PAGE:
It would have been very easy for Neds to be just another grim tale of adolescent violence, but with Peter Mullan behind the camera, you're guaranteed something out of the ordinary. Mullan's two features to date – the pitch-black comedy Orphans and his passionate drama The Magdalene Sisters – have shown him to be a filmmaker with an eye for realistic detail but one with the imagination to let his material take off in unanticipated ways, and that sense of adventure energises Neds. His film is a vibrant portrait of a young man's attempt to carve out a decent future for himself, and it's also a study of the class consciousness and social constraints that thwart his aspirations, forcing him to become the Non-Educated Delinquent that everyone expects someone from his family and background to be. "You want a Ned?" John McGill roars before committing one act of vandalism, "I'll give you a fucking Ned!"
At the start of the film, however, John looks set for a bright future. Still in primary school when we first meet him, John (first played by Gregg Forrest) is bright and hard-working, determined to make the most of his opportunities at school and make his mother proud in the process. His only brush with youth violence occurs when he is threatened by a bully, but the intervention of his older brother – a much-feared presence on the Glasgow streets – ensures his protection. Mullan depicts education as a way out for working-class kids like John, but he also shows us John being viewed as a swot for desiring promotion to a better class, or being singled out and embarrassed by his teacher, in a mortifying scene, for getting a perfect score on his test. The key turning point for John appears to come a couple of years later, when he (now played by the imposing figure of Conor McCarron) befriends a middle-class boy at school. He is taken home to meet the boy's parents, but his mother spends the whole lunch snobbishly looking down her nose at John, and after this painful rejection, John spends the subsequent summer months veering towards a life of wayward rebellion.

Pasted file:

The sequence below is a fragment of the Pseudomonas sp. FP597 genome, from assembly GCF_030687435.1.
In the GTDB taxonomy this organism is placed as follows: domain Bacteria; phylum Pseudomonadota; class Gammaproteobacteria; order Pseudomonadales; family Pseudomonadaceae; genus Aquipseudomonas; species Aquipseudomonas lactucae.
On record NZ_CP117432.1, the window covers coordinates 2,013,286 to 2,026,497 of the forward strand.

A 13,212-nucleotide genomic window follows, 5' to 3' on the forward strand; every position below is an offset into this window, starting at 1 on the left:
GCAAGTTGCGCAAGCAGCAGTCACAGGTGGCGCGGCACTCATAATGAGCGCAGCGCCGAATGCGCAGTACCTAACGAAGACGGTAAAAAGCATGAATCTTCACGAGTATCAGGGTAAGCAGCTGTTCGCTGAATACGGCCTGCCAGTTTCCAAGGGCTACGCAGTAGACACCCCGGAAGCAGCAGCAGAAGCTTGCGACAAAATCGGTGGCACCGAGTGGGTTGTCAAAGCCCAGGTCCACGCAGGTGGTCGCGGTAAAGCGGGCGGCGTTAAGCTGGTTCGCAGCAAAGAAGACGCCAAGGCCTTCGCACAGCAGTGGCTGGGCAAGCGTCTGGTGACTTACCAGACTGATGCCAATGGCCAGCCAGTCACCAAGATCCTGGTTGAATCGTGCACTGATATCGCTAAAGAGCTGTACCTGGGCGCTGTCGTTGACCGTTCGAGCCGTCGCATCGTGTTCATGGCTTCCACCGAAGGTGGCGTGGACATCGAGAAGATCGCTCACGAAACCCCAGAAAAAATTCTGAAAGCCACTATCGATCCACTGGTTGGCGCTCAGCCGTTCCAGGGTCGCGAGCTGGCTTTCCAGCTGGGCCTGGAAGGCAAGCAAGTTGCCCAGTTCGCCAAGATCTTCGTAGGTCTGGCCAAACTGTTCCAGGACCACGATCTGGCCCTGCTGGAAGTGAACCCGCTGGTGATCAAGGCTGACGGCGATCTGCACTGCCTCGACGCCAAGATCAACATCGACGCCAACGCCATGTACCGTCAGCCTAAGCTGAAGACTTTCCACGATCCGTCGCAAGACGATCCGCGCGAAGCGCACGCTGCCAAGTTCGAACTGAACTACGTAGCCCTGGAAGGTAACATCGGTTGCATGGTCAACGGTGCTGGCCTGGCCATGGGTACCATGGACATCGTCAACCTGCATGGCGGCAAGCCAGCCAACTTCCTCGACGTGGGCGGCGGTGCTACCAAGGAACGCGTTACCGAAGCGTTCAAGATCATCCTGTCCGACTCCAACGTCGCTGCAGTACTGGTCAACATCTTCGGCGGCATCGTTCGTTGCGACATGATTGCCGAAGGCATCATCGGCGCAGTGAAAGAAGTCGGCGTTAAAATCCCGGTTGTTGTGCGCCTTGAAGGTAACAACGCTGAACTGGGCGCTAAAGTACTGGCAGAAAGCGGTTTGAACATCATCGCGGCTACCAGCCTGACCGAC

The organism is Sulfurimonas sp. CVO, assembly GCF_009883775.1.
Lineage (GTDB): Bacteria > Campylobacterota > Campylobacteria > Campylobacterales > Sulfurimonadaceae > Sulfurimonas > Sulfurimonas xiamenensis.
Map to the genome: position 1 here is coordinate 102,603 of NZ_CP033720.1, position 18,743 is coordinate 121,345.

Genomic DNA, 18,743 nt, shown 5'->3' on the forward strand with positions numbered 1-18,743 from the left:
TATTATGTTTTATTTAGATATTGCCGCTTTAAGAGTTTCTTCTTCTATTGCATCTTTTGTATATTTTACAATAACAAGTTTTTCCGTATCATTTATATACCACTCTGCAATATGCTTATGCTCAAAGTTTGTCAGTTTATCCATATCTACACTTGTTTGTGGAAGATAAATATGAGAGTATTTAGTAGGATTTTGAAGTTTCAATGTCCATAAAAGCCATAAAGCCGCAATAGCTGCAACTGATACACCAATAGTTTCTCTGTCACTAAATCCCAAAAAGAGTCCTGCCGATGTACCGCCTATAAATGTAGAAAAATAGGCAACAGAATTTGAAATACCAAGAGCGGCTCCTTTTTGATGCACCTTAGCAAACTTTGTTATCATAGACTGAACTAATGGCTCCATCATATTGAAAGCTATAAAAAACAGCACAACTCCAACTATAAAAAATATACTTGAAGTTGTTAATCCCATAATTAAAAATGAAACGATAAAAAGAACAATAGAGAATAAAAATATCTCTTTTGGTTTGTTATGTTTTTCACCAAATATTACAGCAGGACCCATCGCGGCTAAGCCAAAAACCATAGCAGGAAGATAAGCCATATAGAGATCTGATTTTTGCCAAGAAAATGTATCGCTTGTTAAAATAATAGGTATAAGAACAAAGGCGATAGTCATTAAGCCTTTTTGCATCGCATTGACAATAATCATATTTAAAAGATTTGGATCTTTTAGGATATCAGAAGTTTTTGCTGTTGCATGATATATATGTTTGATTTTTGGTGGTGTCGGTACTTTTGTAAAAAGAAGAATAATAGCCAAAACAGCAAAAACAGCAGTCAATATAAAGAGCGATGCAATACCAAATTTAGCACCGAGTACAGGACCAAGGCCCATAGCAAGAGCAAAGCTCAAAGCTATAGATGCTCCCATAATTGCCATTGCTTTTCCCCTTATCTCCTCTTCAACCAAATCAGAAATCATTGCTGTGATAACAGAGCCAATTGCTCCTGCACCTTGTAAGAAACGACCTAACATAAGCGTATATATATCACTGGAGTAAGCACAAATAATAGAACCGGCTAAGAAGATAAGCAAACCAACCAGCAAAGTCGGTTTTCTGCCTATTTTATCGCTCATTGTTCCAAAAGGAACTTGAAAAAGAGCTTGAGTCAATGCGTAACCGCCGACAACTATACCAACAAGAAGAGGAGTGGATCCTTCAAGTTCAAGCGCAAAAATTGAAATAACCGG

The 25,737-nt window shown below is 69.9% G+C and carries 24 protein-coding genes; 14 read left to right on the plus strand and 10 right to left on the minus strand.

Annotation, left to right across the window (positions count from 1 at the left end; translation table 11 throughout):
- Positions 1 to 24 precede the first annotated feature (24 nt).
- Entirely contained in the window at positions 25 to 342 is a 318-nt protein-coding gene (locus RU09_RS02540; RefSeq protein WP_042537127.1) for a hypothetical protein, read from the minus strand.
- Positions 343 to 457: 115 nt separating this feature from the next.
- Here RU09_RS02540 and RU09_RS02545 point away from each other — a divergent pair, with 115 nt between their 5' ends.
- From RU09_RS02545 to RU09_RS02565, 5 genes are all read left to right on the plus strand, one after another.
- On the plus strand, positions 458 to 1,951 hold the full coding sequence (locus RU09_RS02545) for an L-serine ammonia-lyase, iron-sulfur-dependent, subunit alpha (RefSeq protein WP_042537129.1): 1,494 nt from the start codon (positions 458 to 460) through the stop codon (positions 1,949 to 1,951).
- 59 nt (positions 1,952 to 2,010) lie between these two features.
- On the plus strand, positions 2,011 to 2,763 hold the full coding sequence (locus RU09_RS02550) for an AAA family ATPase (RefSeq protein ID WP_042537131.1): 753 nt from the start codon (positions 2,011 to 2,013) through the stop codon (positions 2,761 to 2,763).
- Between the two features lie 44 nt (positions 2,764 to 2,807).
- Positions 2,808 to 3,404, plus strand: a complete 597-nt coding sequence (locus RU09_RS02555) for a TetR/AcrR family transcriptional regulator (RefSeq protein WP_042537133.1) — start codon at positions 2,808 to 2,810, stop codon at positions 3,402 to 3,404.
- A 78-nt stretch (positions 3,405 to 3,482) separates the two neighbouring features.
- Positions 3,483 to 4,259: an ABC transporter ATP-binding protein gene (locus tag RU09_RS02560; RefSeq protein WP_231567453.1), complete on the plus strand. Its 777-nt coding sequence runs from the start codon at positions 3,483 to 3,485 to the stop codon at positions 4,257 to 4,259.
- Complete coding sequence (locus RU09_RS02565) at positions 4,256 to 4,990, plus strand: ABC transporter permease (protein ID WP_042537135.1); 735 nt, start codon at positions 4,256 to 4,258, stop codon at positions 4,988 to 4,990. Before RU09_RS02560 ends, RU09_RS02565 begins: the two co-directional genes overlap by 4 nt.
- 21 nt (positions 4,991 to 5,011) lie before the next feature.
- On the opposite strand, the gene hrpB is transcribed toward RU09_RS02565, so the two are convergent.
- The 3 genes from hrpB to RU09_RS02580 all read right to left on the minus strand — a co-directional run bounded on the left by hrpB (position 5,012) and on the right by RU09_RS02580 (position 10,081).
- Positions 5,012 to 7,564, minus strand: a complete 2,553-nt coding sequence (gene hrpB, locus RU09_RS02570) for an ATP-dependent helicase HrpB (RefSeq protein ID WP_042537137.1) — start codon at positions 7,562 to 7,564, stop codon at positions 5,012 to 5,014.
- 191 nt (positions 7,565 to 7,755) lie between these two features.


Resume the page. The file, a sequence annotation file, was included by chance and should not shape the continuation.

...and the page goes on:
Neds simmers with violence throughout, and it feels constantly ready to explode. When it does so, Mullan ensures it is swift and damaging; the numerous skirmishes between knife-wielding gangs carry a savage edge, and one particular attack, in which Conor gets revenge against his childhood tormentor, is one of the coldest and most unsettling depictions of a brutal assault that you'll see on screen. McCarron, making his acting debut here, has the hulking presence of a young Ray Winstone, but he can play both anger and vulnerability, and he is equally adept at depicting the moments in which Conor looks lost and scared. Throughout Neds, Mullan draws outstanding performances from the young non-actors he has cast in key roles, with all of them giving authentic and compelling displays, while the older members of the ensemble give riper turns. Gary Lewis has a terrific cameo as a blustering headmaster who delights in humiliating any tardy students, while Mullan himself plays John's father, a drunken boor who stands at the foot of the stairs howling threats at his timid wife.
Mullan's cameo is just on the verge of being cartoonish, and the director always appears to be running the risk of pushing things too far. That's part of what makes Neds such a fascinating picture to watch, though, and it's what makes it such an absorbing experience. The director isn't scared of imbuing his gritty social realism with vivid flights of fancy, and he successfully takes Neds in some unexpected directions in its final third, with a Bad Lieutenant-style vision of Christ or a nightmarish sequence in which John becomes a tooled-up avenger. As outré as such decisions may appear, Mullan makes them all feel part of the same consistent vision, and while the blend of fantasy and reality may alienate viewers left unbalanced by such abrupt tonal shifts, this director is not someone who is willing to compromise.
That lack of compromise will probably mean Neds will never find the audience it deserves to, and I wonder if it's the reason behind the egregious snubbing of the film by BAFTA, who completely overlooked it when they announced their awards contenders recently? That the British Academy (who nominated American imports Black Swan and The Social Network 12 and 6 times respectively) have failed to offer any support to such a bold piece of homegrown filmmaking is a travesty, and a prime example of what's wrong with the film industry in this country. People can crow all they like about the success of The King's Speech, but while that picture might be hogging the attention and hoovering up awards, the public needs to know that this is British cinema at its most daring and exciting.